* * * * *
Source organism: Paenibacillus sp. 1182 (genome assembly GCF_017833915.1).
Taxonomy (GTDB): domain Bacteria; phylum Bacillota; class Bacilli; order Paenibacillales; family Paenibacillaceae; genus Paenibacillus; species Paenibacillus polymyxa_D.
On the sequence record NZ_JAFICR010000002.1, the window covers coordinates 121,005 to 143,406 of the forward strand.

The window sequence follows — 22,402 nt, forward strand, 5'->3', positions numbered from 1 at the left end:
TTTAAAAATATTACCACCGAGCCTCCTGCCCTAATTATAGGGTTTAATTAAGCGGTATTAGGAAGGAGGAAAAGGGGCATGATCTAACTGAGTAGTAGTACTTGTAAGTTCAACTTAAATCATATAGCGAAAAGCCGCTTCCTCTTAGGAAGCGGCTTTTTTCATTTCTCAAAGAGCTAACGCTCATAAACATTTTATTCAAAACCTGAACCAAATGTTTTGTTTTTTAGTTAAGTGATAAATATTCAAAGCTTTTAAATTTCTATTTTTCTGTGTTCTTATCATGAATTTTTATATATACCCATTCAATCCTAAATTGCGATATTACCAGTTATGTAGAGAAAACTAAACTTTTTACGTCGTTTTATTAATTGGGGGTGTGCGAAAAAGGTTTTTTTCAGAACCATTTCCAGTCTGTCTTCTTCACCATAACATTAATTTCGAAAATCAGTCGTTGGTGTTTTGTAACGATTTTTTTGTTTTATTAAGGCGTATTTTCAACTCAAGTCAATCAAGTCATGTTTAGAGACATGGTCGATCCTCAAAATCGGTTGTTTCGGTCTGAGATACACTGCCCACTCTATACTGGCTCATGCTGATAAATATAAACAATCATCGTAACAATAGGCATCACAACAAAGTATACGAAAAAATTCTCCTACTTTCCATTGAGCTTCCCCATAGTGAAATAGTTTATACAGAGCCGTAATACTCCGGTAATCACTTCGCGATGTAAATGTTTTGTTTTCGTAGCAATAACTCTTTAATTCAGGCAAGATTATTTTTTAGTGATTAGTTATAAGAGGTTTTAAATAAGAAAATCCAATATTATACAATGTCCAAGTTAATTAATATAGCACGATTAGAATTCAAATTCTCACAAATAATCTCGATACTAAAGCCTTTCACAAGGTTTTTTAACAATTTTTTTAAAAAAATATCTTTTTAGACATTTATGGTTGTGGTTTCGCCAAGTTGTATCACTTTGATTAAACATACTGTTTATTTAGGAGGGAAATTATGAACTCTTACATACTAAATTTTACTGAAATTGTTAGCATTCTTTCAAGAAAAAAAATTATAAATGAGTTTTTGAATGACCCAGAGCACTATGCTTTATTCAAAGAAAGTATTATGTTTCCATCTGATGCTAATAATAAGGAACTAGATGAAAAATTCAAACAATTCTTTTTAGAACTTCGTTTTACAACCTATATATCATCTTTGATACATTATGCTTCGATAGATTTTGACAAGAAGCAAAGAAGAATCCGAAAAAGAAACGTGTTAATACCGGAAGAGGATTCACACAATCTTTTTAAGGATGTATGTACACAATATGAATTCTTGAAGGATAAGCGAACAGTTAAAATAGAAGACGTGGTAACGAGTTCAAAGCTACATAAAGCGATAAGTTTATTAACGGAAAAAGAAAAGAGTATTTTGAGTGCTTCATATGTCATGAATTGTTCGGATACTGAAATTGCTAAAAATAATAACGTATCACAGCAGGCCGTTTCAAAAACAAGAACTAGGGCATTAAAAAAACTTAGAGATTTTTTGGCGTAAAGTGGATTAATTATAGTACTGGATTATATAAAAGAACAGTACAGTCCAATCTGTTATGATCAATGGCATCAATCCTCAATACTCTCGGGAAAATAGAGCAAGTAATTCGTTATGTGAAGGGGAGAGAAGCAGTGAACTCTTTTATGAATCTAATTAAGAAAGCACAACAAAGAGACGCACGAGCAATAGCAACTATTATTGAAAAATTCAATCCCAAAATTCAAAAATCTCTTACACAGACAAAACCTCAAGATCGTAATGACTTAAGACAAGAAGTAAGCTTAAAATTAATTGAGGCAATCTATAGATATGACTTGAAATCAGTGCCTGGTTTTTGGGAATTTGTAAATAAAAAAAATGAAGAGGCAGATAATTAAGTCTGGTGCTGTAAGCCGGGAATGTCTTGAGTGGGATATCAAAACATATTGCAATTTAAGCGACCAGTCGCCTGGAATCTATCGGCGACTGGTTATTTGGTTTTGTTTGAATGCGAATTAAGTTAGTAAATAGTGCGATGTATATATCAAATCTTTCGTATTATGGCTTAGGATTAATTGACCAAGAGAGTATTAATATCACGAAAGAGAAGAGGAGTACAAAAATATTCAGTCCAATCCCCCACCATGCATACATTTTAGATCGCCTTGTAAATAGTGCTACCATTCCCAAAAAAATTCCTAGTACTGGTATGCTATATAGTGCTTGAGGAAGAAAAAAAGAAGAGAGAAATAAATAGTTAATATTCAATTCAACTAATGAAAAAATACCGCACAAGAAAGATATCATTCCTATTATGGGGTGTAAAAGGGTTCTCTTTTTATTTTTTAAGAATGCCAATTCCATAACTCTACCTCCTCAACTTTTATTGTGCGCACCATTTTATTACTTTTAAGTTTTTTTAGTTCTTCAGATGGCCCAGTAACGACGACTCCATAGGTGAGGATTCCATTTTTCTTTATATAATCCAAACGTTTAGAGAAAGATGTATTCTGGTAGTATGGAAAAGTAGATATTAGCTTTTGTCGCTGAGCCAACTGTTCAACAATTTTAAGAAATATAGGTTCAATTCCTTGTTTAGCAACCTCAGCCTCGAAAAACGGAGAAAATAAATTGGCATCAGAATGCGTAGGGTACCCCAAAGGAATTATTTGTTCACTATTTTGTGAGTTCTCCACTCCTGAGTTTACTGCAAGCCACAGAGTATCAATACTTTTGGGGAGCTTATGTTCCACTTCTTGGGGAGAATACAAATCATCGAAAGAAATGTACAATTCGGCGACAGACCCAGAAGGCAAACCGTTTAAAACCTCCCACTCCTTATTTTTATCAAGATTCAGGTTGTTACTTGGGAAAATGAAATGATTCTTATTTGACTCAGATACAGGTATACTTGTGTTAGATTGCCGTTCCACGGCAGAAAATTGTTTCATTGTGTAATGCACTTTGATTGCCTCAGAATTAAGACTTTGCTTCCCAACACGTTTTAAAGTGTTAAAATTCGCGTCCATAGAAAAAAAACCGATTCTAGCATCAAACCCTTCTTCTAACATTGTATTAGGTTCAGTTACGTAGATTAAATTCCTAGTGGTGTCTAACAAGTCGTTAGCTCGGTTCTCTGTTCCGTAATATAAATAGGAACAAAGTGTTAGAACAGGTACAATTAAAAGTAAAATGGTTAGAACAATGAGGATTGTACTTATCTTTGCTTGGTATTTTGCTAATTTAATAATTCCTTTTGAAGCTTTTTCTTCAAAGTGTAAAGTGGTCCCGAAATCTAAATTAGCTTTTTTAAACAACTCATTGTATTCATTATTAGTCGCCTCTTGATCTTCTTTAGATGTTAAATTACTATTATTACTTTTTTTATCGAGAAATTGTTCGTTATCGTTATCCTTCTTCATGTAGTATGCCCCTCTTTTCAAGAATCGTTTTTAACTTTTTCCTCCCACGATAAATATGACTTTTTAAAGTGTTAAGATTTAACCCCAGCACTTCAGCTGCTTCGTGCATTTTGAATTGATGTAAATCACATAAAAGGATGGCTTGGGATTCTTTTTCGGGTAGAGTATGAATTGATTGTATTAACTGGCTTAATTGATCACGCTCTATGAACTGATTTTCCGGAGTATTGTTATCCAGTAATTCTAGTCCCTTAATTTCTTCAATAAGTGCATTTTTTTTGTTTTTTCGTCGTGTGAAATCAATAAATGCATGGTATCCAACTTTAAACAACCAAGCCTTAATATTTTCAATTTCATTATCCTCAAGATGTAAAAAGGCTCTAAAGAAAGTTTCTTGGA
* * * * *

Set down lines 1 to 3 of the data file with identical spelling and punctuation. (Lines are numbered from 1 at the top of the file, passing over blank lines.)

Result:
Source organism: Paenibacillus sp. 1182 (genome assembly GCF_017833915.1).
Taxonomy (GTDB): domain Bacteria; phylum Bacillota; class Bacilli; order Paenibacillales; family Paenibacillaceae; genus Paenibacillus; species Paenibacillus polymyxa_D.
On the sequence record NZ_JAFICR010000002.1, the window covers coordinates 121,005 to 143,406 of the forward strand.